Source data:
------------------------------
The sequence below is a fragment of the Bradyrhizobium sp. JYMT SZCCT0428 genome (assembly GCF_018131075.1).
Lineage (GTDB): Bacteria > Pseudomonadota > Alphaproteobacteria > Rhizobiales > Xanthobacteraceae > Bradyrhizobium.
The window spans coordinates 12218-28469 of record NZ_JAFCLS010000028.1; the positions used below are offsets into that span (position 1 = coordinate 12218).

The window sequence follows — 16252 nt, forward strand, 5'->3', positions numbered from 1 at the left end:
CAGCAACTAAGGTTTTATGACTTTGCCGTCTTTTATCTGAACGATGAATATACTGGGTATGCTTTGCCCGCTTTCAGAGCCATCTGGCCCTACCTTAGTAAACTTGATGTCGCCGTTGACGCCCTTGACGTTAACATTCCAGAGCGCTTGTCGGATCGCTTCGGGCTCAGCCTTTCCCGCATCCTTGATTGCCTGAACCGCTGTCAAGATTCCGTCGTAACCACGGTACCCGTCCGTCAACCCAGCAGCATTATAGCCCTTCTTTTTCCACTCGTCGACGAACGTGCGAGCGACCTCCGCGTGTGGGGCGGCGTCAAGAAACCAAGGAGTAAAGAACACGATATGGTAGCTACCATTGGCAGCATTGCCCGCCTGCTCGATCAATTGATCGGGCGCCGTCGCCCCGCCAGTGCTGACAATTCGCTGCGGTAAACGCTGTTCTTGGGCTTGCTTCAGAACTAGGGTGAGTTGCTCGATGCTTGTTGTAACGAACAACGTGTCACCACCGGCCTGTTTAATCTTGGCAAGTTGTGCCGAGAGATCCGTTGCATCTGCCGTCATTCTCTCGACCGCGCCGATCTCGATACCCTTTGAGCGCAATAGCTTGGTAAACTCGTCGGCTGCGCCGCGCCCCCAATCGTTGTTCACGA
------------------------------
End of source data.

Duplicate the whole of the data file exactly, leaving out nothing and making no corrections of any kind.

The sequence below is a fragment of the Bradyrhizobium sp. JYMT SZCCT0428 genome (assembly GCF_018131075.1).
Lineage (GTDB): Bacteria > Pseudomonadota > Alphaproteobacteria > Rhizobiales > Xanthobacteraceae > Bradyrhizobium.
The window spans coordinates 12218-28469 of record NZ_JAFCLS010000028.1; the positions used below are offsets into that span (position 1 = coordinate 12218).

The window sequence follows — 16252 nt, forward strand, 5'->3', positions numbered from 1 at the left end:
CAGCAACTAAGGTTTTATGACTTTGCCGTCTTTTATCTGAACGATGAATATACTGGGTATGCTTTGCCCGCTTTCAGAGCCATCTGGCCCTACCTTAGTAAACTTGATGTCGCCGTTGACGCCCTTGACGTTAACATTCCAGAGCGCTTGTCGGATCGCTTCGGGCTCAGCCTTTCCCGCATCCTTGATTGCCTGAACCGCTGTCAAGATTCCGTCGTAACCACGGTACCCGTCCGTCAACCCAGCAGCATTATAGCCCTTCTTTTTCCACTCGTCGACGAACGTGCGAGCGACCTCCGCGTGTGGGGCGGCGTCAAGAAACCAAGGAGTAAAGAACACGATATGGTAGCTACCATTGGCAGCATTGCCCGCCTGCTCGATCAATTGATCGGGCGCCGTCGCCCCGCCAGTGCTGACAATTCGCTGCGGTAAACGCTGTTCTTGGGCTTGCTTCAGAACTAGGGTGAGTTGCTCGATGCTTGTTGTAACGAACAACGTGTCACCACCGGCCTGTTTAATCTTGGCAAGTTGTGCCGAGAGATCCGTTGCATCTGCCGTCATTCTCTCGACCGCGCCGATCTCGATACCCTTTGAGCGCAATAGCTTGGTAAACTCGTCGGCTGCGCCGCGCCCCCAATCGTTGTTCACGA